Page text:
Paging Dr. Pavlov

drooling dog

Behind the scenes, big business marketers view their “targets” precisely as Ivan Pavlov viewed his laboratory dogs.

Jeremy Helfand, VP & Head of Advertising Platforms at Hulu, labors to figure how to get modern TV users to pay attention to sponsors’ ads. This requires, Helfand says, a trope that “rewards the viewer for this natural experience, this natural behavior that’s now happening in streaming television.”

It’s cute, of course, that watching television now counts as a “natural behavior,” but you get the point. Rewarded behaviors.

The “Up To” Claim

In a book presciently titled Business Civilization in Decline, the late Robert L. Heilbroner made this rather crucial point:

At a business forum, I was once brash enough to say that I thought the main cultural impact of television advertising was to teach children that grown-ups told lies for money. How strong, deep, or sustaining can be the values of a civilization that generates a ceaseless flow of half-truths and careful deceptions?

Under corporate capitalist normalcy, the lies multiply at a rate that would make a rabbit blush.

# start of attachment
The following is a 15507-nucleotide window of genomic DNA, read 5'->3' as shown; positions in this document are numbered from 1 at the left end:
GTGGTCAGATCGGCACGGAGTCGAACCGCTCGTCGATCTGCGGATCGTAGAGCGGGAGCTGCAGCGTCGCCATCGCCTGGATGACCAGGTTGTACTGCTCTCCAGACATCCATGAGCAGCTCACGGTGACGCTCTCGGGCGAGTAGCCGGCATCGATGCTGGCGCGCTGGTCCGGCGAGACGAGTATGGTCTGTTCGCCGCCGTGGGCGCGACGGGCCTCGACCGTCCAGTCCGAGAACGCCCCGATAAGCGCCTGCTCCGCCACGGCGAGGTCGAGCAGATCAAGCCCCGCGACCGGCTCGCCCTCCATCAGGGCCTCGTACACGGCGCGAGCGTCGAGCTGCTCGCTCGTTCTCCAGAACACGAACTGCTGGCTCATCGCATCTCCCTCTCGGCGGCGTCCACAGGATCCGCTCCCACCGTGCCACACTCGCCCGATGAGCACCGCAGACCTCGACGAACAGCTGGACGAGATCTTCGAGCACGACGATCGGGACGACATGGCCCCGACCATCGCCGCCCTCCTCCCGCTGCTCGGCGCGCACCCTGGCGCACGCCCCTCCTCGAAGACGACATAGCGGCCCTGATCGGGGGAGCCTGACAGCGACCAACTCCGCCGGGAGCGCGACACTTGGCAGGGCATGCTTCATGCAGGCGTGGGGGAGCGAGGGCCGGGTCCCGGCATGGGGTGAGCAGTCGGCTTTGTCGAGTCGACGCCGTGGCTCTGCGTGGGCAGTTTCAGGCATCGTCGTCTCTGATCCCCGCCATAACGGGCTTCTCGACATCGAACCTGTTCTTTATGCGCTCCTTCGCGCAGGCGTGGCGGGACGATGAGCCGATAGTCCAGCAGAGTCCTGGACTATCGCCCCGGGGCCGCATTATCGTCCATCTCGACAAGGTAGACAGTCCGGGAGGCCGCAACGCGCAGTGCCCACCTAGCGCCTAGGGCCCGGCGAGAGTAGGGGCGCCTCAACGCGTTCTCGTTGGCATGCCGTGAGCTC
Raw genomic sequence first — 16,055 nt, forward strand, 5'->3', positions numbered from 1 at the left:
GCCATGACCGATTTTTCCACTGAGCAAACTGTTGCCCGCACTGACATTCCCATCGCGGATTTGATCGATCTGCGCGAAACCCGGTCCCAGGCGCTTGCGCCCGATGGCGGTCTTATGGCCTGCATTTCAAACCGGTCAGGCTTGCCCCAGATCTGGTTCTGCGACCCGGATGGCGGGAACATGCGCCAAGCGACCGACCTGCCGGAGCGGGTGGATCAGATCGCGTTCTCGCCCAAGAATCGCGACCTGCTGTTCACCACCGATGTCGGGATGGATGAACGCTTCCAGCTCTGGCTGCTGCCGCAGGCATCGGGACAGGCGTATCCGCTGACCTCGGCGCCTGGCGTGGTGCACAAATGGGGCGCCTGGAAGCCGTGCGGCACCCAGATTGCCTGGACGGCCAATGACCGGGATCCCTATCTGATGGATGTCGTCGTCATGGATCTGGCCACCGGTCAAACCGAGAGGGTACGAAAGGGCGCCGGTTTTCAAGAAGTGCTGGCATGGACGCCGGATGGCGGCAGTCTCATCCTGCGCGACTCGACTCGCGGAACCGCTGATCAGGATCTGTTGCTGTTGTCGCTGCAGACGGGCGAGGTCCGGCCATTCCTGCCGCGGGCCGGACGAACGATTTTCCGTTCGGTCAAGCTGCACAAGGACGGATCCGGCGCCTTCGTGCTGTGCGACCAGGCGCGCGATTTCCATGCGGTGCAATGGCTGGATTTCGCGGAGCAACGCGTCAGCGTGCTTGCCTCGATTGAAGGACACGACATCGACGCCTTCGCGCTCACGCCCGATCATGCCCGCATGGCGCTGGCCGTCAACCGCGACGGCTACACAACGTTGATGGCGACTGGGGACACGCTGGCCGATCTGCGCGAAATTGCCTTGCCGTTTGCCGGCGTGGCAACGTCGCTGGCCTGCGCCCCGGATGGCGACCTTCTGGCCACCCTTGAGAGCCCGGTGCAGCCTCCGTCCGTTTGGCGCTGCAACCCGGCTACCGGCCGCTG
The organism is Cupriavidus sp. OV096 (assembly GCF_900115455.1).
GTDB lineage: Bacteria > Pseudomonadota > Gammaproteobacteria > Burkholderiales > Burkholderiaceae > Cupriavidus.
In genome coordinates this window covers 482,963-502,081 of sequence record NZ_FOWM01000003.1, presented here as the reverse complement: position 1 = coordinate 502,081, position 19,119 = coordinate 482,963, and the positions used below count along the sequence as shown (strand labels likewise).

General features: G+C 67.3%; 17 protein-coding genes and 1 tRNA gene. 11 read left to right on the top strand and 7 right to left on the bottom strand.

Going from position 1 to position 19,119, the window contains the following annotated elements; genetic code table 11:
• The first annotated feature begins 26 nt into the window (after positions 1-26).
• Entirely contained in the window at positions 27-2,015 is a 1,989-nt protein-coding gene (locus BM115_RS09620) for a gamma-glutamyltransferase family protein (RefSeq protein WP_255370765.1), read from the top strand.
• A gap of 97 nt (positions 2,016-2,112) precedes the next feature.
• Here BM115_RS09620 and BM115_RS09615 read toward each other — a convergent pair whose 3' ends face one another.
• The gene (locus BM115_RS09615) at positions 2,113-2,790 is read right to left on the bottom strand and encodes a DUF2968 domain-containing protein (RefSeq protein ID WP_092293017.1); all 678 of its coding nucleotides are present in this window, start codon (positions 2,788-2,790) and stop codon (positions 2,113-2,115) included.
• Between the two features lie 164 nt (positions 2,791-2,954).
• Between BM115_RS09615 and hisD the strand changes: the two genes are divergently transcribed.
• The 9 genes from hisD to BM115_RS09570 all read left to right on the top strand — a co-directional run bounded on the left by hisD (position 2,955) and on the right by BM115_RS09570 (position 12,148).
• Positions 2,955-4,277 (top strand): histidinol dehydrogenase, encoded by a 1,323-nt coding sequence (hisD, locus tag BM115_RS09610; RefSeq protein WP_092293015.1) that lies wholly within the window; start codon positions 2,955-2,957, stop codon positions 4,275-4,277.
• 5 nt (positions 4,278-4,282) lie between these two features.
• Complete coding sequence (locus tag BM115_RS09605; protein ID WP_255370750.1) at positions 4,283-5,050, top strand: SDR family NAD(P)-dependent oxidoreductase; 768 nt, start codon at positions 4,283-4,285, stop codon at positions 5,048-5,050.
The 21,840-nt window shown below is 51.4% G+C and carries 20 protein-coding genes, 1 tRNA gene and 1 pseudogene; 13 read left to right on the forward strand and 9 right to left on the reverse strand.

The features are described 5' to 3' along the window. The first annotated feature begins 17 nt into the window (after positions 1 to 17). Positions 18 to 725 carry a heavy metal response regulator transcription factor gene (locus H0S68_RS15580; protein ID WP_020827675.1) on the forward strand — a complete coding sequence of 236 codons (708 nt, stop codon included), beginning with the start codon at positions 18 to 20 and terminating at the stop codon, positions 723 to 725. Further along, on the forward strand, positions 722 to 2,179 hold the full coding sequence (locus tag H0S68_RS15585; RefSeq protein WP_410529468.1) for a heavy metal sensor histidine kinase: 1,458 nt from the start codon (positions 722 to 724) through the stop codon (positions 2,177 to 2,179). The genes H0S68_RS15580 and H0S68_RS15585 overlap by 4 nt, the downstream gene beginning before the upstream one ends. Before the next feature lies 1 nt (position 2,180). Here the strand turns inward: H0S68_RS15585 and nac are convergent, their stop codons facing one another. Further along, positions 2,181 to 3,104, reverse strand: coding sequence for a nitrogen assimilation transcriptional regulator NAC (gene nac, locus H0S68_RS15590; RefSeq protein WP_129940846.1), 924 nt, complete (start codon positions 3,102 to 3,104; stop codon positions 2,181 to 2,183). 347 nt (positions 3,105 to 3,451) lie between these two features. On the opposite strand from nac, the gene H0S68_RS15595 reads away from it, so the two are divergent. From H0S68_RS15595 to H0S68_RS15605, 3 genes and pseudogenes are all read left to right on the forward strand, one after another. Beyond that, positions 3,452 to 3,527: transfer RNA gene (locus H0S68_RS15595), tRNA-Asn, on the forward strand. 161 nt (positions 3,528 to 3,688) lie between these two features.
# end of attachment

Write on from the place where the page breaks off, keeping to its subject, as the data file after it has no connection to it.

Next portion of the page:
One noteworthy lie is the now-rampant use of the phrase “up to” in advertising claims. Once you stop to notice it, you’ll see and hear this howler everywhere.

One particularly egregious case of the “up to” claim is here:

MICHELIN “Saddest Road” from Psyop on Vimeo.

Not only has Michelin extended from humans to animals its long-running reliance on using death threats as a sales tactic (this extension to critters probably being done after a focus group suggested Michelin could get kids to ask their parents to buy Michelins to save the bunnies), but the “up to” claim in this ad is a double-whammy. Not only is it an “up to” claim, but it also doesn’t tell you the context for the “up to” claim!

As Ad Freak explains:

The Psyop-animated [dig that name!] spot says Michelin tires stop up to 14 feet shorter than those of the competition. (“At what speed?” you might ask, but get no answer.)

So, Michelin takes two scoops at once from the barrel of statistical deceptions.

Michelin’s products are definitely worth up to a certain price